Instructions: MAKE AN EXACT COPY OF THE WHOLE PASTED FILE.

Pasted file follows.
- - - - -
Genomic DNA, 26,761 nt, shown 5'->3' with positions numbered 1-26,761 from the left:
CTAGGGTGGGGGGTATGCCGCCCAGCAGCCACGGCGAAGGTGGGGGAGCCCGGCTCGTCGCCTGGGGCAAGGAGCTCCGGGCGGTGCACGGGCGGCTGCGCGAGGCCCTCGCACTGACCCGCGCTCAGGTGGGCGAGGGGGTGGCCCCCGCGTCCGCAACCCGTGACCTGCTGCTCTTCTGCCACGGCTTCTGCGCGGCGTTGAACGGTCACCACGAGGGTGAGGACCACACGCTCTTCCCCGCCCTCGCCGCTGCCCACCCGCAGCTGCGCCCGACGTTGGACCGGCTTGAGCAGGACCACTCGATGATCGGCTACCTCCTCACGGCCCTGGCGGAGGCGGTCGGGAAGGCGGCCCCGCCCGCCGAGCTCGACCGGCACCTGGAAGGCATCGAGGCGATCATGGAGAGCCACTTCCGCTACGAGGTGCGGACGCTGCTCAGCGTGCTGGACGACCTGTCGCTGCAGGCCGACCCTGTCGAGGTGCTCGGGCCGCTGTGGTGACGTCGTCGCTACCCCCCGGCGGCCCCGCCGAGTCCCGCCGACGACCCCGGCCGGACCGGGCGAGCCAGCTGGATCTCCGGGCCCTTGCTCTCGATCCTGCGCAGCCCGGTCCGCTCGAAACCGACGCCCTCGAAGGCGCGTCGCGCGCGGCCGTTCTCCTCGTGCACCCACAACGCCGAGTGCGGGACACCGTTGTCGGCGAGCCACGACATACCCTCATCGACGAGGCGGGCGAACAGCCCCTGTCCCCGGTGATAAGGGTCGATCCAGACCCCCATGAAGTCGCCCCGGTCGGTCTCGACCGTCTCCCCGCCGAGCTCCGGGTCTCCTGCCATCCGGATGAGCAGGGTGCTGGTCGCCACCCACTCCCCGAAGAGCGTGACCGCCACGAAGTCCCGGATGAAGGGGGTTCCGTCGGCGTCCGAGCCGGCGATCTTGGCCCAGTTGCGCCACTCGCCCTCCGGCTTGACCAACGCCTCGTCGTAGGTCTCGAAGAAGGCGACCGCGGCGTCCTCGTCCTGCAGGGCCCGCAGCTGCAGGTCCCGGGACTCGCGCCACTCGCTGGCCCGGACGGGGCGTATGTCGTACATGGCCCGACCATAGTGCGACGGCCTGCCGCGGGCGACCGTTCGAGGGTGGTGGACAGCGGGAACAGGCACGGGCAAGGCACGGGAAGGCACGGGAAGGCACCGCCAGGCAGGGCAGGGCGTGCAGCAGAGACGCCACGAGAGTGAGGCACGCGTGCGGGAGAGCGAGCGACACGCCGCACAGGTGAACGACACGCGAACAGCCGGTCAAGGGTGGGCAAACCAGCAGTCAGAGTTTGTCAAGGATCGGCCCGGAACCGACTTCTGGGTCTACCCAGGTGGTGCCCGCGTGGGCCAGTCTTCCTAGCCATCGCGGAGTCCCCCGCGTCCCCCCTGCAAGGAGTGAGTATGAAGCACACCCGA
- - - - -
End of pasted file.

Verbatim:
Genomic DNA, 26,761 nt, shown 5'->3' with positions numbered 1-26,761 from the left:
CTAGGGTGGGGGGTATGCCGCCCAGCAGCCACGGCGAAGGTGGGGGAGCCCGGCTCGTCGCCTGGGGCAAGGAGCTCCGGGCGGTGCACGGGCGGCTGCGCGAGGCCCTCGCACTGACCCGCGCTCAGGTGGGCGAGGGGGTGGCCCCCGCGTCCGCAACCCGTGACCTGCTGCTCTTCTGCCACGGCTTCTGCGCGGCGTTGAACGGTCACCACGAGGGTGAGGACCACACGCTCTTCCCCGCCCTCGCCGCTGCCCACCCGCAGCTGCGCCCGACGTTGGACCGGCTTGAGCAGGACCACTCGATGATCGGCTACCTCCTCACGGCCCTGGCGGAGGCGGTCGGGAAGGCGGCCCCGCCCGCCGAGCTCGACCGGCACCTGGAAGGCATCGAGGCGATCATGGAGAGCCACTTCCGCTACGAGGTGCGGACGCTGCTCAGCGTGCTGGACGACCTGTCGCTGCAGGCCGACCCTGTCGAGGTGCTCGGGCCGCTGTGGTGACGTCGTCGCTACCCCCCGGCGGCCCCGCCGAGTCCCGCCGACGACCCCGGCCGGACCGGGCGAGCCAGCTGGATCTCCGGGCCCTTGCTCTCGATCCTGCGCAGCCCGGTCCGCTCGAAACCGACGCCCTCGAAGGCGCGTCGCGCGCGGCCGTTCTCCTCGTGCACCCACAACGCCGAGTGCGGGACACCGTTGTCGGCGAGCCACGACATACCCTCATCGACGAGGCGGGCGAACAGCCCCTGTCCCCGGTGATAAGGGTCGATCCAGACCCCCATGAAGTCGCCCCGGTCGGTCTCGACCGTCTCCCCGCCGAGCTCCGGGTCTCCTGCCATCCGGATGAGCAGGGTGCTGGTCGCCACCCACTCCCCGAAGAGCGTGACCGCCACGAAGTCCCGGATGAAGGGGGTTCCGTCGGCGTCCGAGCCGGCGATCTTGGCCCAGTTGCGCCACTCGCCCTCCGGCTTGACCAACGCCTCGTCGTAGGTCTCGAAGAAGGCGACCGCGGCGTCCTCGTCCTGCAGGGCCCGCAGCTGCAGGTCCCGGGACTCGCGCCACTCGCTGGCCCGGACGGGGCGTATGTCGTACATGGCCCGACCATAGTGCGACGGCCTGCCGCGGGCGACCGTTCGAGGGTGGTGGACAGCGGGAACAGGCACGGGCAAGGCACGGGAAGGCACGGGAAGGCACCGCCAGGCAGGGCAGGGCGTGCAGCAGAGACGCCACGAGAGTGAGGCACGCGTGCGGGAGAGCGAGCGACACGCCGCACAGGTGAACGACACGCGAACAGCCGGTCAAGGGTGGGCAAACCAGCAGTCAGAGTTTGTCAAGGATCGGCCCGGAACCGACTTCTGGGTCTACCCAGGTGGTGCCCGCGTGGGCCAGTCTTCCTAGCCATCGCGGAGTCCCCCGCGTCCCCCCTGCAAGGAGTGAGTATGAAGCACACCCGA